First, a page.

As a former resident of Wakefield, I was delighted to hear of the opening of the Hepworth Gallery and have made regular visits over the last few years to see particular exhibitions; my last visit was last week, to see the wonderful exhibition of Gertrude Hermes’ work.
However, I have become increasingly frustrated and disappointed at the absence in the gallery of most of the wonderful paintings which form the Wakefield Permanent Art Collection.
I lived with my family in Wakefield from 1977 to 2008. During that time, one of our pleasures on wet Sunday afternoons was to visit the Art Gallery, then housed in a small but elegant gallery on Wentworth Terrace.
Over the years we would revisit old favourites and be surprised and pleased by the gallery’s new editions and temporary exhibitions, but it seemed to me that the balance between old and new was about right. We were told that the gallery owned hundreds of paintings which it didn’t have the space to exhibit, but in time the new gallery (the Hepworth) would provide this space.
What a disappointment! Although I love the work of Barbara Hepworth, it saddens me that there is even less opportunity to see the permanent collection than there once was.
Many of your readers may not know that Wakefield has a magnificent collection of paintings from the medieval period up to the present day. From the early 20th century, there is work by Sickert, Gilmore and Gore from the Camden House group, Roger Fry and Duncan Grant, and artists such as John Piper, Ivon Hitchens, Patrick Heron, Roger Hilton and LS Lowry from the mid-20th century. This is a collection that Wakefield should be proud of.
I have made these comments in writing to the Hepworth, but have been told that if there is a painting that I particularly want to see, and make a formal request, they will get it out of storage. This seems to miss the point of a public gallery where the fun often lies in casual browsing and being surprised by the unknown. A few paintings are displayed on rotation, but only a very few. Could not space be made available for more? Could not a ‘painting of the month’ be given prominence in the entrance foyer?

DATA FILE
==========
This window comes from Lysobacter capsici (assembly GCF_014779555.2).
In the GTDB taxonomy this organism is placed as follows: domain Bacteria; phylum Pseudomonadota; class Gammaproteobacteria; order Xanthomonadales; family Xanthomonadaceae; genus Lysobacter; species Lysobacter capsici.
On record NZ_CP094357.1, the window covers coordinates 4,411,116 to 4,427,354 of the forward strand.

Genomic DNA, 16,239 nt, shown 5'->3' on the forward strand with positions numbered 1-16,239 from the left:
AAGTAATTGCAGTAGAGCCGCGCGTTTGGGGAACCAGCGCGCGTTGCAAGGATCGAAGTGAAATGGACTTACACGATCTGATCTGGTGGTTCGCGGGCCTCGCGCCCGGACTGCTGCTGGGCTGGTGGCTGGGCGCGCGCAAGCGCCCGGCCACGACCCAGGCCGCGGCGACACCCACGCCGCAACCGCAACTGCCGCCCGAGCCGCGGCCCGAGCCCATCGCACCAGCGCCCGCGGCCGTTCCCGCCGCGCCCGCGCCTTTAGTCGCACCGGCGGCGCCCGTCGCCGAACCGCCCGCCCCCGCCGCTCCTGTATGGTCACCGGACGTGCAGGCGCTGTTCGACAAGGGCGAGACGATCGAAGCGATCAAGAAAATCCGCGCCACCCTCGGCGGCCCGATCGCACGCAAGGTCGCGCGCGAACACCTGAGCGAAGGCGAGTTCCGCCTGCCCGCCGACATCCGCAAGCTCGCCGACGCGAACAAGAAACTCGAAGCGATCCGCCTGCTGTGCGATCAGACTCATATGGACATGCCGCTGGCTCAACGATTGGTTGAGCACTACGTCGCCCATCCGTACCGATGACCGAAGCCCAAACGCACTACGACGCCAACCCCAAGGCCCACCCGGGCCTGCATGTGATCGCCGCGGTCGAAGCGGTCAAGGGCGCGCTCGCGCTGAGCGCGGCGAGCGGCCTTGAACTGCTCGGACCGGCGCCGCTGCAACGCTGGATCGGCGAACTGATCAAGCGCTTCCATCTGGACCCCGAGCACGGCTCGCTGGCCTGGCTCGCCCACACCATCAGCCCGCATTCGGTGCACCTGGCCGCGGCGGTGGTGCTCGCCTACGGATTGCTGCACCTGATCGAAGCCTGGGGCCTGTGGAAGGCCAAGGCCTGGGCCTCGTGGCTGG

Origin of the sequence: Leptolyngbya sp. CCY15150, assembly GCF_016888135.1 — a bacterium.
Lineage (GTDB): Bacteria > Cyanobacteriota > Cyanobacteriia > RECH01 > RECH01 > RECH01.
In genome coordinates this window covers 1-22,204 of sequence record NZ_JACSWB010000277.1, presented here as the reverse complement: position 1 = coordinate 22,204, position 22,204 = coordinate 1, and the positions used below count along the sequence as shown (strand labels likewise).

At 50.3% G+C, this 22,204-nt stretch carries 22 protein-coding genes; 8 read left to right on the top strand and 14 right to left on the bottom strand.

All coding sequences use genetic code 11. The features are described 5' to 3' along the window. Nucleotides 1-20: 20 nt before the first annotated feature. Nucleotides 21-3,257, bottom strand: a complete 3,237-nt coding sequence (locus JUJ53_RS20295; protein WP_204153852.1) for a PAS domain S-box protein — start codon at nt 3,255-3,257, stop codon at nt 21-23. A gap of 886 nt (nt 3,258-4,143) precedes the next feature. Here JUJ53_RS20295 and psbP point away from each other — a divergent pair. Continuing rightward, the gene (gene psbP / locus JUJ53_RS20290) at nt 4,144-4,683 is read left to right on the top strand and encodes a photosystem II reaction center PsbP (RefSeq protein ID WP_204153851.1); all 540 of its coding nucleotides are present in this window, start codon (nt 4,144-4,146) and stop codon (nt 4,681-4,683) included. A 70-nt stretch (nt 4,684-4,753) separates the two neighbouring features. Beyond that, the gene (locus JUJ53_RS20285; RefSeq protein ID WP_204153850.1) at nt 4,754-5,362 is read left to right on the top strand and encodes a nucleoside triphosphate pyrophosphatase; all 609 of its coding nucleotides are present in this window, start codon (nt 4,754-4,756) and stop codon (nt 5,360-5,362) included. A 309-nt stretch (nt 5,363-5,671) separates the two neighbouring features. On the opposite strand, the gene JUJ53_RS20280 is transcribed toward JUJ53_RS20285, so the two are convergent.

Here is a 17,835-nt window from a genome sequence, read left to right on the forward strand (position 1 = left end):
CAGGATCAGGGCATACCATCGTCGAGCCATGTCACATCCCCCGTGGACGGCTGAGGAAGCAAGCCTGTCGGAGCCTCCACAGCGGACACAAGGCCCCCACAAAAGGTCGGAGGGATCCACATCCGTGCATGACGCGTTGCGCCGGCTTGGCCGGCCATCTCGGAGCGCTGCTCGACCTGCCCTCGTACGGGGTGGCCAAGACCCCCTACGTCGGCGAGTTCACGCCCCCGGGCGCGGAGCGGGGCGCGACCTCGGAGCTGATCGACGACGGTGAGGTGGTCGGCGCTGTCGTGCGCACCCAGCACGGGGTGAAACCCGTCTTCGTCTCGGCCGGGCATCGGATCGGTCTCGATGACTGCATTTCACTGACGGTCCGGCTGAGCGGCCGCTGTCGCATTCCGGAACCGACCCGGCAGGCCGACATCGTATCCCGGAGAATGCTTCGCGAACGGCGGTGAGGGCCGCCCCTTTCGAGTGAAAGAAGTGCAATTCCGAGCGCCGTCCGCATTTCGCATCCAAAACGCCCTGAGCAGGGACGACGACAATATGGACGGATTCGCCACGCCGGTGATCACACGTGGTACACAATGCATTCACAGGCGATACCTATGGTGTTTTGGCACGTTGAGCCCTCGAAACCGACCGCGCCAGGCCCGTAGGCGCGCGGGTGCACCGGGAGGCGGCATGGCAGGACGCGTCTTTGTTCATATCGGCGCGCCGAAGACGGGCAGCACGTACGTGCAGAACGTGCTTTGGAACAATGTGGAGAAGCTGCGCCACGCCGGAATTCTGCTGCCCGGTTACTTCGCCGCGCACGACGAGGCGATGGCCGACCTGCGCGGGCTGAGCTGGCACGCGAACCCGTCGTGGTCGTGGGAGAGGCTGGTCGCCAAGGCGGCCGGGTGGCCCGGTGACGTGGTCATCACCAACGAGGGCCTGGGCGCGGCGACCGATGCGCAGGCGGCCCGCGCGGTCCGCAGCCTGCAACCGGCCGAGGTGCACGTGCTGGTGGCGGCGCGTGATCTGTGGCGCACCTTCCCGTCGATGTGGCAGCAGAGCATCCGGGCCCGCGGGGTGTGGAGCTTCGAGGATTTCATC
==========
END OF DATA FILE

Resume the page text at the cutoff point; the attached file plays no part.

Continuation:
Leyburn, North Yorkshire
I would like to comment on the points raised in a letter last week from Hilary Grisewood, who lives North Yorkshire, about the collections on show at The Hepworth.
For some time I have been championing the views of many residents who also want to see more historical art on display at the gallery.
Personally, I very much enjoy modern art but agree entirely that there needs to a greater balance between showcasing the modern works and exhibiting some of our existing older pieces in Wakefield’s Permanent Art Collection, currently in storage.
I also believe that the Hepworth could consider some of these items being shown in Wakefield One or the Town Hall.
I will continue to make my representations to The Hepworth on behalf of residents, and visitors like Hilary.
Coun Peter Box
Leader of Wakefield Council
I was pleased to read Peter Box’s letter (5 February) in response to the Hilary Grisewood’s excellent letter regarding the disappointing absence in the Hepworth Gallery of the wonderful collection of paintings and other art works contained in the Wakefield Art collection, which was previously housed in the former Wakefield Art Gallery on Wentworth Terrace.
I understand from examining the brief but incomplete information that is available on the Hepworth Gallery web site that the collection consists of more than 5,000 art works including many works by notable modern British artists.
It seems a lost opportunity that this major collection of public art has been hidden away from view by the general public since the closure of former Wakefield Art Gallery.
A small selection of the collection (approximately 400 paintings) is available to view on the BBC web site at BBC - Home arts/your paintings/search/located at/the hepworth-Wakefield.
As a resident of Wakefield I would like to record my full support to Peter Box’s suggestion and vision that the Hepworth, as trustees of the Wakefield Art Collection, and other interested parties should give consideration to how to display and promote this very important part of Wakefield’s cultural heritage.
Walton Lane, Wakefield